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Hurricane Florence Threatened the East Coast

Kayli Mak

On Sunday, Sept. 9, Tropical Storm Florence was upgraded to Hurricane Florence. At the time, the storm was located in the Atlantic Ocean, approximately 1400 miles from the East Coast of the U.S. Hurricane centers predicted that Florence would be a dangerous Category 4 hurricane when it hit the southeastern U.S.

The flooding began on Thursday, Sept. 13, in North Carolina beach communities. Early on Thursday morning, the winds slowed from a maximum speed of 140 miles-per-hour to a maximum speed of 100 miles-per-hour, dropping Florence down from a Category 4 hurricane to a Category 2 hurricane on the Saffir-Simpson Hurricane Wind Scale. While it was weakened by two categories, experts warned against being fooled. Despite the hurricane’s reduced category, the lands affected sustained the damage of a Category 4 storm surge. Meteorologists also expected massive flooding and historic rainfall far inland. Hurricane Florence was also projected to stay suspended over the Carolina region due to its slow forward speed of 5 miles-per-hour.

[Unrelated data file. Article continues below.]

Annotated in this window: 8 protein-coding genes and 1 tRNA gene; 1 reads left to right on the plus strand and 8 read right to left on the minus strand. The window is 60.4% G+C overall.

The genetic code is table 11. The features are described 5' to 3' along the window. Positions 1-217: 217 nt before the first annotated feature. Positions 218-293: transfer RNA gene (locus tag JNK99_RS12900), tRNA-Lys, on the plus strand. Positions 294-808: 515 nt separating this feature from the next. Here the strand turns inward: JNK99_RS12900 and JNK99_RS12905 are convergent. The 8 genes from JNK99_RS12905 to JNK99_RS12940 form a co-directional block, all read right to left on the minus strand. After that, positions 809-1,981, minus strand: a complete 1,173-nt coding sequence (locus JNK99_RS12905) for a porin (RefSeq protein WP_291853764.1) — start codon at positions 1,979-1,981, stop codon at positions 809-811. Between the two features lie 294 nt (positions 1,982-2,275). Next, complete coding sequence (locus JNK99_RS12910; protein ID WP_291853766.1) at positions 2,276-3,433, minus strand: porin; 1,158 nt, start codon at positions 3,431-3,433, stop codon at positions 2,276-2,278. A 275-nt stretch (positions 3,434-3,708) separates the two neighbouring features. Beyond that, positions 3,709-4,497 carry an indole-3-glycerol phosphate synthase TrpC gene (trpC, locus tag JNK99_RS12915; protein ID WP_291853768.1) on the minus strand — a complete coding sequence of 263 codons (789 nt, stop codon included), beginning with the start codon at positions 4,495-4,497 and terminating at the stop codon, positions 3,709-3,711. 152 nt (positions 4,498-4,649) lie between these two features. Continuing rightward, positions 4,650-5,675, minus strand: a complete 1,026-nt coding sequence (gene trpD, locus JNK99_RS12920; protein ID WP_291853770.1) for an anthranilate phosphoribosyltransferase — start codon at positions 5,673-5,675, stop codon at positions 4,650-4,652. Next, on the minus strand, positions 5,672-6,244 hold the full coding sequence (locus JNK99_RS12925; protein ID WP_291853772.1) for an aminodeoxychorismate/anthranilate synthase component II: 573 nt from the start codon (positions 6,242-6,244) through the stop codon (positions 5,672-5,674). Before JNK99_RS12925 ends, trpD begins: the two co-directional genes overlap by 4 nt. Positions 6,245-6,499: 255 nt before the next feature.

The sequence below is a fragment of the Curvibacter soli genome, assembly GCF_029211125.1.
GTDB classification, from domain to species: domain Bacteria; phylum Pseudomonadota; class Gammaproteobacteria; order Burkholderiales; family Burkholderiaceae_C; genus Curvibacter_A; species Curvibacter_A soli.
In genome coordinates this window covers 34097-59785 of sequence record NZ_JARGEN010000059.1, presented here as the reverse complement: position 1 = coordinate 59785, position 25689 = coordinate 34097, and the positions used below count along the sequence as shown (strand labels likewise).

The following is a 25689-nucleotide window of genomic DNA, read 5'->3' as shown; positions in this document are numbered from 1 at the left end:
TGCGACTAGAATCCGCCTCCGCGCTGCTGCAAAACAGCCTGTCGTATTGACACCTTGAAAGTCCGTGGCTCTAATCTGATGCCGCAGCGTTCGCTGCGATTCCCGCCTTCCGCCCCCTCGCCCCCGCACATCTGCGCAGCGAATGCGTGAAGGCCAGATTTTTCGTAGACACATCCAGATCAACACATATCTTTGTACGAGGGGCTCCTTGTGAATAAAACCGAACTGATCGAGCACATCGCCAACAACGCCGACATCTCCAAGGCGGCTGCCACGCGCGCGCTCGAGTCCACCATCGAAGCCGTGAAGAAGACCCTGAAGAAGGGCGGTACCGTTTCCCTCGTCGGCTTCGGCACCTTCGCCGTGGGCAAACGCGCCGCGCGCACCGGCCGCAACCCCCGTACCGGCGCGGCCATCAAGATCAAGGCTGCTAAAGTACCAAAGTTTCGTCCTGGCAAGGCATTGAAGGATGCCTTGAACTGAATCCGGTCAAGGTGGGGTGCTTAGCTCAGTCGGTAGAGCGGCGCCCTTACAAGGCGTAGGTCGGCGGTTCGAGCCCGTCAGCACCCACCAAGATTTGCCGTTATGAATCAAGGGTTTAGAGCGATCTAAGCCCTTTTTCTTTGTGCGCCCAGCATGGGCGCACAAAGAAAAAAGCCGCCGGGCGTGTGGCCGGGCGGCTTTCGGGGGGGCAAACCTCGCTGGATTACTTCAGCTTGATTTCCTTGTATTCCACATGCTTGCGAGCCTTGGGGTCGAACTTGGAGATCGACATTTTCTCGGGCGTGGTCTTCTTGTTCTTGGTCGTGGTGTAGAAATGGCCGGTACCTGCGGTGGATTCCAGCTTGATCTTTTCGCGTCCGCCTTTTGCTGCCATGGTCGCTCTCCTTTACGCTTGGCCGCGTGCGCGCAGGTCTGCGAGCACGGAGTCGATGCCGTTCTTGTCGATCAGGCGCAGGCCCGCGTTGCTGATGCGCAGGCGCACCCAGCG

On Thursday, Sept. 13, over 88,000 homes and businesses were without electricity and nearly 1300 flights all over the East Coast were canceled as a result of 73 mile-per-hour winds and torrential rainfall. One to three million homes were expected to lose power, and 1.7 million people across the East Coast were under evacuation orders. The hurricane was not expected to intensify before it moved ashore, but lingering water after the storm was anticipated to be a serious problem.

The National Hurricane Center reported the storm was expected to dump nearly 40 inches of rainwater on the eastern coast of the U.S. The potential damage has been compared to the wreckage by Hurricane Harvey on the Houston area just last year.

South Carolina Governor Henry McMaster said to the residents of South Carolina on Thursday, Sept. 13, “If you have not left, if you are in a place of danger, if you are in these zones, now is the time to go because that window of opportunity is closing on you very quickly.” At the time, in South Carolina alone, 421,000 people were evacuated from their homes.

On Wednesday, Sept. 12, President Donald Trump warned, “Don’t play games with it. It’s a big one.”

Many people stayed overnight in Red Cross shelters set up along the East Coast, trying to avoid the deadly inland flooding that was to come.

Hurricane Florence was one of four storms currently brewing in the Atlantic.

Photo courtesy of BBC.COM

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Hurricane Florence Threatened the East Coast